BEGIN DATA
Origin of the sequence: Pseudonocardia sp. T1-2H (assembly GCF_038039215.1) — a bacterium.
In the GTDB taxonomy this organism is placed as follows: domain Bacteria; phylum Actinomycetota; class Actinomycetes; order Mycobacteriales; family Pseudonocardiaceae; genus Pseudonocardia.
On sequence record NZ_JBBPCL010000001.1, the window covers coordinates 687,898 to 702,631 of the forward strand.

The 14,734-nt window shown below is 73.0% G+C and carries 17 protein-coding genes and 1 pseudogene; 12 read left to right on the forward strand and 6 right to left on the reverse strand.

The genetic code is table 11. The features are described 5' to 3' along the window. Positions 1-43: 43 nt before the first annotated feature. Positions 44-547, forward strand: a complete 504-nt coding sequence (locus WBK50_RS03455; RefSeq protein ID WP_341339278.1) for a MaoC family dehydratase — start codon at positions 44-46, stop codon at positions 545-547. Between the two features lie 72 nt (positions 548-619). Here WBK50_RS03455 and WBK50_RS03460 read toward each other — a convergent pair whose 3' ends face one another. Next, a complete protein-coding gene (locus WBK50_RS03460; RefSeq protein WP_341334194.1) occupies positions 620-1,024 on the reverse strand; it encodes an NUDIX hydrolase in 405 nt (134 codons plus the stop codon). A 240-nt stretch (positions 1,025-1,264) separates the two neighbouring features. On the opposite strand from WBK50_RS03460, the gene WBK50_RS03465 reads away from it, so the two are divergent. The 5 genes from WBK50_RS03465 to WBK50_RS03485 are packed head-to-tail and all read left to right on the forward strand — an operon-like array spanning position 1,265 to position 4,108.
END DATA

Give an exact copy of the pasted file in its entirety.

Origin of the sequence: Pseudonocardia sp. T1-2H (assembly GCF_038039215.1) — a bacterium.
In the GTDB taxonomy this organism is placed as follows: domain Bacteria; phylum Actinomycetota; class Actinomycetes; order Mycobacteriales; family Pseudonocardiaceae; genus Pseudonocardia.
On sequence record NZ_JBBPCL010000001.1, the window covers coordinates 687,898 to 702,631 of the forward strand.

The 14,734-nt window shown below is 73.0% G+C and carries 17 protein-coding genes and 1 pseudogene; 12 read left to right on the forward strand and 6 right to left on the reverse strand.

The genetic code is table 11. The features are described 5' to 3' along the window. Positions 1-43: 43 nt before the first annotated feature. Positions 44-547, forward strand: a complete 504-nt coding sequence (locus WBK50_RS03455; RefSeq protein ID WP_341339278.1) for a MaoC family dehydratase — start codon at positions 44-46, stop codon at positions 545-547. Between the two features lie 72 nt (positions 548-619). Here WBK50_RS03455 and WBK50_RS03460 read toward each other — a convergent pair whose 3' ends face one another. Next, a complete protein-coding gene (locus WBK50_RS03460; RefSeq protein WP_341334194.1) occupies positions 620-1,024 on the reverse strand; it encodes an NUDIX hydrolase in 405 nt (134 codons plus the stop codon). A 240-nt stretch (positions 1,025-1,264) separates the two neighbouring features. On the opposite strand from WBK50_RS03460, the gene WBK50_RS03465 reads away from it, so the two are divergent. The 5 genes from WBK50_RS03465 to WBK50_RS03485 are packed head-to-tail and all read left to right on the forward strand — an operon-like array spanning position 1,265 to position 4,108.